Fun times at the old Palmer School
As told to Pete Hjellen by Sheila (Postishek) Christenson
I‘m sure there are many stories that will go untold surrounding the old Palmer school. But by chance, one of those stories, relating to my brother, Gary Hjellen, recently came to my attention. I ran into an old friend, Sheila Christenson, in Anchorage several months ago and what follows is an event based on the information she told me.
Mom seemed upset that morning, so I said to her, “Mom, you seem disturbed with me, but I haven’t done anything.”
In a most serious tone, Mom replied, “Dear, it’s not what you’ve done—it’s what you’re not saying that’s bothering me.”
“Mom, I really don’t know what you mean?”
“SHEILA … you were expelled from school yesterday!”
Holy Moly, Mom found out …
The day before was one of those warm sunny days in Palmer, Alaska, when at 40 degrees students ran around in t-shirts, or at least short sleeve shirts, and a spring was in everyone’s step. School was almost over for the year and we were all excited for summer vacation to begin. Jeanne Diedrich, Sylvia Sisley, Kathy Stephan and I (Sheila Postishek) at Palmer High School were no exception. Jeanne’s boyfriend, Gary Hjellen, had just purchased a hot 1948 white Ford coupe with red trim and was coming by at lunch to show it to her. She asked us if we wanted to go for a ride? We soooooo wanted to go for a ride—get away from school and enjoy the beautiful spring day. However, we knew it was not permitted to leave the school grounds during lunchtime.
Throwing caution to the wind, and suffering from a little bit of cabin fever, we could not refuse the offer to just “go around the block” in Gary’s cute little car. We snuck around to the rear of the school, near the Mat-Valley Farmers Co-op, so we would not be seen. When Gary drove up, and we saw his sparkling white car with red trim, we could not resist and quickly climbed in. We scrunched down in the seats until we were around the corner and out of sight of the school, we thought. With the windows down, the wind on our faces, and the radio turned up playing rock and roll songs, we relished the feeling of freedom, and the excitement of “breaking the rules.” What more could one ask for on a warm spring day in Alaska?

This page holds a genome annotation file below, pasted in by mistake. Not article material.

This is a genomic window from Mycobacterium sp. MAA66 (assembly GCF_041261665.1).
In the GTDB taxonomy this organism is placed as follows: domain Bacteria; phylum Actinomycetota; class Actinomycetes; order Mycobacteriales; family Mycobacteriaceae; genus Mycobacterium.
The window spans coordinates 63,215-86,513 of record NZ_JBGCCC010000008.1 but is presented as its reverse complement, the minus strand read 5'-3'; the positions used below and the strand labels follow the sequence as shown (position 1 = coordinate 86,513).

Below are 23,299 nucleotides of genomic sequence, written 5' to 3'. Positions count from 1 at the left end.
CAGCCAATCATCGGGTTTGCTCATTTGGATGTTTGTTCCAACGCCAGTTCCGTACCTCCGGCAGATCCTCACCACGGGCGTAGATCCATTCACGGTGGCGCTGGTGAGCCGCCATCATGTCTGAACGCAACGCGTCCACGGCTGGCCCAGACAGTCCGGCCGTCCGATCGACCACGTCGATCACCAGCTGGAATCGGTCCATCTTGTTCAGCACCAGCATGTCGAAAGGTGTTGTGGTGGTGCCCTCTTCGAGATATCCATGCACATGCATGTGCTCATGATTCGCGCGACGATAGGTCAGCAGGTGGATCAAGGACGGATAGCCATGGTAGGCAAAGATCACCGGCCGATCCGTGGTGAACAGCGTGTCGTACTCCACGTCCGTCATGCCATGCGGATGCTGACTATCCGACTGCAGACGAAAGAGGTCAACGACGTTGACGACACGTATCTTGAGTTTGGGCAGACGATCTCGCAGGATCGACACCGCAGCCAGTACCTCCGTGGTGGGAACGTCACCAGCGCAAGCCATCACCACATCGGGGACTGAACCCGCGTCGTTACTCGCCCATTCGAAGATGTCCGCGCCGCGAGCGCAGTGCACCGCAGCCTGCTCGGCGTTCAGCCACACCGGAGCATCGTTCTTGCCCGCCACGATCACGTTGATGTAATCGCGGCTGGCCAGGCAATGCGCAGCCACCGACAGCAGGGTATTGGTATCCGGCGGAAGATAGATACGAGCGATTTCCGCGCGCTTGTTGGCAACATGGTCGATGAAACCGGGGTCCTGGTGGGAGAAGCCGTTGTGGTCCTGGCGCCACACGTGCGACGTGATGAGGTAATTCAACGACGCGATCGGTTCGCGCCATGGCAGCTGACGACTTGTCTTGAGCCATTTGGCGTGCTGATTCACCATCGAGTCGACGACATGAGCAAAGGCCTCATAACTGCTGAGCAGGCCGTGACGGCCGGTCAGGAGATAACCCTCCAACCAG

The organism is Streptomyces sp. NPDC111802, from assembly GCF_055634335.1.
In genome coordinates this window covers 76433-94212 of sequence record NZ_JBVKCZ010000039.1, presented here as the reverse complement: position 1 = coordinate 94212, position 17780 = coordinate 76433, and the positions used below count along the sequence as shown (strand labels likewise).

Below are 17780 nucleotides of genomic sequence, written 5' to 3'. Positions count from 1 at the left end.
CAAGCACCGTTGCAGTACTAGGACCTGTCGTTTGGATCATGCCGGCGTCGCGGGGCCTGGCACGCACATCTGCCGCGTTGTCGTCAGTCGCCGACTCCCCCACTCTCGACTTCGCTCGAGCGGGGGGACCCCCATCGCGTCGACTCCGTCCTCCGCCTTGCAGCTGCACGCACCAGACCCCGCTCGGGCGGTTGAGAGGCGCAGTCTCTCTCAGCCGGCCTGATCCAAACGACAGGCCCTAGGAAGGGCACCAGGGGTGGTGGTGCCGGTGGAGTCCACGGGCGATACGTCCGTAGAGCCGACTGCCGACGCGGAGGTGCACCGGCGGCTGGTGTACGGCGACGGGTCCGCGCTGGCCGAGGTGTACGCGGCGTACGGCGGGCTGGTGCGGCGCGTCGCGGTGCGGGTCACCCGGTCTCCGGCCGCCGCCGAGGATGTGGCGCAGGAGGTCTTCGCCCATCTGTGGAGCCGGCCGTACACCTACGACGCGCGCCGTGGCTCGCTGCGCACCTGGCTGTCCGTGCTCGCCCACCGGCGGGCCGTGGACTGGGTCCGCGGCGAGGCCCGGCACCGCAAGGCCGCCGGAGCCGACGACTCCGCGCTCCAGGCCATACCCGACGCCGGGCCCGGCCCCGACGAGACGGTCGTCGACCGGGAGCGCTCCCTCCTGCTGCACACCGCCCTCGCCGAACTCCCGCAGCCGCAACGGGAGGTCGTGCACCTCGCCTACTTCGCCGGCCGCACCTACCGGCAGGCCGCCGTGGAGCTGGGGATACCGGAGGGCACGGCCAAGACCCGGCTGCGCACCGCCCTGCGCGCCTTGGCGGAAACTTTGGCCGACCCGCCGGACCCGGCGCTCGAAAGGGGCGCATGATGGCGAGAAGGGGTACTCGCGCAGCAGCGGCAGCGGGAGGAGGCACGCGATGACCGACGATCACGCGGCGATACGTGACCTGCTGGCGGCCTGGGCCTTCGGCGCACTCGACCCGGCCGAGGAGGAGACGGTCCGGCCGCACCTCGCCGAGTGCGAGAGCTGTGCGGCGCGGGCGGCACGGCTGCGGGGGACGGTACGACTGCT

After a short ride, we were all giggling with excitement as we exited the car and briskly walked back to the school, only to be told to go directly to Principal William Benish’s office. We had been seen leaving the school grounds.
Our mood quickly changed and we feared the consequences of our foolhardy adventure. But we did not expect what happened next. Principal Benish was a stickler for rules and informed us we were expelled from school. We were to go to our home room teacher and let him know before we left for the day. Our happy faces were quickly covered with tears of fear as we realized our lives would be over when our parents found out. We dutifully went to Coach Rousey’s office, our home room teacher, and told him Principal Benish just expelled us for leaving the school grounds during lunch. After he heard our story and dried our tears, he returned to the principal’s office with us four girls in tow. After some time, going back and forth with Principal Benish, Coach was able to get our sentence reduced. We each had to write an essay explaining why we should not leave the school grounds during school hours. It was due at the end of the day—and it better be good.
What a relief, now our parents would never find out, and life could go on. We quickly produced the essays, let Coach Rousey read them, and then delivered them to the principal. After another serious lecture we were finally excused to go home.
“I was at the bar last night where Coach Rousey plays music,” Mom said. “He joyously told me you and your three friends were seen leaving the school grounds yesterday, went cruising around town in someone’s car, and were expelled from school! While I didn’t think it was so funny, he just kept laughing the whole time he was telling the story. You should have told me!”
So much for staying out of trouble. Lucky for me, even Mom couldn’t be angry for long with spring in the air, and summer just around the corner.
This story took place in the late 1950s when things were a lot simpler and rules were different. When the colonists arrived in 1935, one of the priorities was to build a school where students could get an education. In 1936, the new Palmer school was dedicated and all twelve grades attended until a new school was built and the high school students moved out in the early 1960s. In time all the students were moved to newer buildings. The original Palmer school, with its abundance of history, is now utilized as offices for the Matanuska-Susitna Borough.